But what we don’t have is the old-school tradition that still exists there.

And on average again, the lager is better there given the great European choices easily available to them and the numerous creditable local versions brewed.

It’s really a beer paradise, they’ve got the best of everything but as always, you have to know what to look for. Some of the nationally-distributed beers, which I largely avoided, were very disappointing.

Theakston’s Best Bitter in keg form (fizzy, chilled) for example, had to my taste almost no flavour. Its classic Old Peculier, on cask at Museum Tavern, Bloomsbury only partly made up for it.

But drinking a little of that Theakston’s keg, it made me realize why lager made such strides since the 70s. Even everyday bulk lager, Foster’s, Carling and the like, is more beer-like than that kind of ale.

Of course the new-style keg beers, the Shipyard or Bravo Pale Ales, Punk IPAs, etc., are excellent and completely different. Punk IPA was a great drop of beer there, much better than I’ve had in imported form, canned or draft.

Guinness on the other hand was very good in London, more on that soon – and on my illuminating Truman’s ale experience.

Yesterday and Today

After rambles on Lamb’s Conduit Street yesterday and a few halves, plus small tastes supplied by the house, I can confirm U.K. bitter (in this case, Young’s, Adnams, Redemption, Marston), i) is as good as on any earlier visit over a 35 year period, ii) is an epicurean beer experience, and iii) offers a Gambrinal take no other nation quite can.

Even the Camden Hells is very nice, yet another twist on Bavarian blonde. And Guinness is fresher and more smoky than in Canada, it seems sweeter too. Same back end of adjunct but overall a more subtle beer.

I’m in the right place, at the right time. And the right time is 1811, 1911, 2011 (my last visit) and no doubt 2111.

London in general is pretty much unchanged too, except cleaner.

More soon.


Coarse Grains – Good Whisky

Mash it Up

When raw materials are discussed for whiskey in the 19th century, in Canada or the northeast U.S., the term “coarse grains” often arises. It appears from the late-1700s indeed to this day, for example too in food glossaries of international organizations, see this OECD publication as an example.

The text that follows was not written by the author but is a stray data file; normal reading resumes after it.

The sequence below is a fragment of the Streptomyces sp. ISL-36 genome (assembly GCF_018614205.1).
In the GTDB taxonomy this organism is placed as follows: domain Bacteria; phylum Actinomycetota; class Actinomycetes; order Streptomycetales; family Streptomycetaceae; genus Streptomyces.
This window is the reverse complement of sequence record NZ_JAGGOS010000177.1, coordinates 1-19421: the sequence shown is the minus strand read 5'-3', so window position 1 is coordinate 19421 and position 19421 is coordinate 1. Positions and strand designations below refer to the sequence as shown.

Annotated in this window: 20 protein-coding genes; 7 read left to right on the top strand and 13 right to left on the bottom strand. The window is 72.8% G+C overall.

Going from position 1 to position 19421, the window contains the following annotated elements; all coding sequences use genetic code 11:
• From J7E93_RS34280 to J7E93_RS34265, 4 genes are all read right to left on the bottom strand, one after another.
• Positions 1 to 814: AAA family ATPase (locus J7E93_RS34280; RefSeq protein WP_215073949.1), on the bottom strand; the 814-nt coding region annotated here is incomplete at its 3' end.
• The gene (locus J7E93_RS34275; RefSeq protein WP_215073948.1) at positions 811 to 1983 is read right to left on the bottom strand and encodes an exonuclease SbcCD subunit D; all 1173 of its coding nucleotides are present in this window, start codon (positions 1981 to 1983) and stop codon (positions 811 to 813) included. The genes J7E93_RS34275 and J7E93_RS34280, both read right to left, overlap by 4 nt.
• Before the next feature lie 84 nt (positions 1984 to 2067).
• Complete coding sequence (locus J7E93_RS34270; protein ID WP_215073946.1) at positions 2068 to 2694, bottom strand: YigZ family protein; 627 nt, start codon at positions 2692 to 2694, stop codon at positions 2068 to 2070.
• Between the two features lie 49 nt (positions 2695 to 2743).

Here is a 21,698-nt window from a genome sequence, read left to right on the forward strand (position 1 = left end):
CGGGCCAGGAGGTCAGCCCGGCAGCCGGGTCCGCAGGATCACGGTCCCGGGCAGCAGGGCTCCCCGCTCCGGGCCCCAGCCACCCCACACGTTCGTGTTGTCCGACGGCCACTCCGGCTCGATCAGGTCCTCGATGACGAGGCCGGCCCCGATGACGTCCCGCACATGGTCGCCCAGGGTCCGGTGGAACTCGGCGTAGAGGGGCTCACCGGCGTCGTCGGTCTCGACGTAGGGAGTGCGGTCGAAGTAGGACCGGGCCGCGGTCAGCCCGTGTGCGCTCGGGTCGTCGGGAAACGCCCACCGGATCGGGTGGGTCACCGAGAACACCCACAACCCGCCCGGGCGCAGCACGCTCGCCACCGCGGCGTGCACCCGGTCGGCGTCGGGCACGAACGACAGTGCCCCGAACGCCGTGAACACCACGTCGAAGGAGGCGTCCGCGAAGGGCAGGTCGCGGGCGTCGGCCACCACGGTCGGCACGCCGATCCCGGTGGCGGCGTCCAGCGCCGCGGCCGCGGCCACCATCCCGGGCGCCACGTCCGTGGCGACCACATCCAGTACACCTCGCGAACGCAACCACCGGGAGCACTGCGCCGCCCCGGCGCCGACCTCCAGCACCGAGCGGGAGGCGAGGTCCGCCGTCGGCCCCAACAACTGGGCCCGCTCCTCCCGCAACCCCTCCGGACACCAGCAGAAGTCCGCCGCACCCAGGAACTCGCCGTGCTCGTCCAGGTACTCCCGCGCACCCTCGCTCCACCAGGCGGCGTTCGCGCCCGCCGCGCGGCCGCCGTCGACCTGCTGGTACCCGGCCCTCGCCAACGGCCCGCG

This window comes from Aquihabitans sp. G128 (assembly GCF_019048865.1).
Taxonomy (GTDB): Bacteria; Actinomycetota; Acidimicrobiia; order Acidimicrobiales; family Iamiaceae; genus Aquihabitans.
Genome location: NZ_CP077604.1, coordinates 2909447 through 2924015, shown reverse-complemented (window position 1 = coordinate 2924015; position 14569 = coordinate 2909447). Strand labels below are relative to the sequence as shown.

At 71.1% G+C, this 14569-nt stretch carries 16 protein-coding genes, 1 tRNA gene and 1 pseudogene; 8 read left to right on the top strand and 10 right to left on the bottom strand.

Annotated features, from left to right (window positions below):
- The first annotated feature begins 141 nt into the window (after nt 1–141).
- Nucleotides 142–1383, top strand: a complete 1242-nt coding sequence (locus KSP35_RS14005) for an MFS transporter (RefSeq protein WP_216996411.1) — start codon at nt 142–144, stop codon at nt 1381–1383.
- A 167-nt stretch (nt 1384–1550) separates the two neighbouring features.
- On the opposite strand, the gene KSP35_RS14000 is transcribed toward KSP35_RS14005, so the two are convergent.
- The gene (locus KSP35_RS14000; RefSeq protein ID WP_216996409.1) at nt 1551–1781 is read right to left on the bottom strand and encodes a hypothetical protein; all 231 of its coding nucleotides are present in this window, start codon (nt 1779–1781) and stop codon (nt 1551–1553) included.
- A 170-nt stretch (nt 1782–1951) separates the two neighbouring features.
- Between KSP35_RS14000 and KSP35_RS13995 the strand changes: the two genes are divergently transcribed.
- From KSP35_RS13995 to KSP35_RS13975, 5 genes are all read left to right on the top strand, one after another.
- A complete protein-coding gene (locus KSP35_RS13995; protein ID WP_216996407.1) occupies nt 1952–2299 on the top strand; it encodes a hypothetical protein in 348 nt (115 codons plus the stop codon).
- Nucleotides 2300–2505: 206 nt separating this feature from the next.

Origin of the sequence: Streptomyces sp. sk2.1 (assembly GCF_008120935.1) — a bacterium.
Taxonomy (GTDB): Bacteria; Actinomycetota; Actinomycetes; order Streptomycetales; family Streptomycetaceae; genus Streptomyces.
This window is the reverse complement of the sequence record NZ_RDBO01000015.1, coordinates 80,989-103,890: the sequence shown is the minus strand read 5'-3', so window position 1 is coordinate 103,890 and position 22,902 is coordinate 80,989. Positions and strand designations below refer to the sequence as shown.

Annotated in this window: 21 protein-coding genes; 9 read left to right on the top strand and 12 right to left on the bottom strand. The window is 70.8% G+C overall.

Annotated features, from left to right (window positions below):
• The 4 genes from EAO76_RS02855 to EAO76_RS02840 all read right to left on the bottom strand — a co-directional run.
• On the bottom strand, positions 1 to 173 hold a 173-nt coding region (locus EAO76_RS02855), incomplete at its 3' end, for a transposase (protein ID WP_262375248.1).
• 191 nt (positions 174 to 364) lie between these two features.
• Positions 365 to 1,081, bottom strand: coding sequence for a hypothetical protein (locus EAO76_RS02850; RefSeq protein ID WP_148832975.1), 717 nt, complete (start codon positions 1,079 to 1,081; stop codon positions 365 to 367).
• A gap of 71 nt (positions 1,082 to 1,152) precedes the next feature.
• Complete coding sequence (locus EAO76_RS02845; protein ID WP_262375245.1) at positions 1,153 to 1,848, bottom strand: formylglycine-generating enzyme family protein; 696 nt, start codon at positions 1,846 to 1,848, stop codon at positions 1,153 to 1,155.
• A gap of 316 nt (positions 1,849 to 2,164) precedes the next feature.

One can often infer the meaning in 1800s discussions but sometimes it is spelled out. This 1879 Parliamentary debate in Ottawa defined coarse grains as, “rye, barley, oats and pease”. Corn was not included but depending on the context it might be, particularly by the mid-1800s when wheat became the general grain for bread. Earlier, mixtures of corn and wheat, and sometimes rye and wheat, were common for breadstuff.

A speaker in the 1879 debate stated that 20 years earlier rye “entered largely” in whisky made in Canada. This is consistent with distillers’ ads for grain supplies in southern Ontario going back to the early 1800s. Rye was frequently requested together often with corn and sometimes oats or barley.

But as the Parliamentary discussed noted, corn, and imported U.S. corn at that, had become the main grain used, coincident to the distilling industry being reduced to six important distillers in Ontario from about 85 just 20 years earlier.

The reason was simply cost. Clearly, those distillers who were most efficient at sourcing grain – and using it via improved still technology – survived in a new, consolidated era.

This 1882 House of Commons debate confirms the cost advantage. (“Corn can be bought cheaper relatively than other coarse grains”). Farmers could exchange non-corn coarse grains for the same amount of corn to use for livestock feed and have money to spare.

Cost is the main reason corn supplanted rye for use in whisky but of course some rye continued to be used, to give flavour to the whisky. By the late 1800s and today that is done by mixing some rye-mash whiskey with a high proof or grain whisky distilled from corn.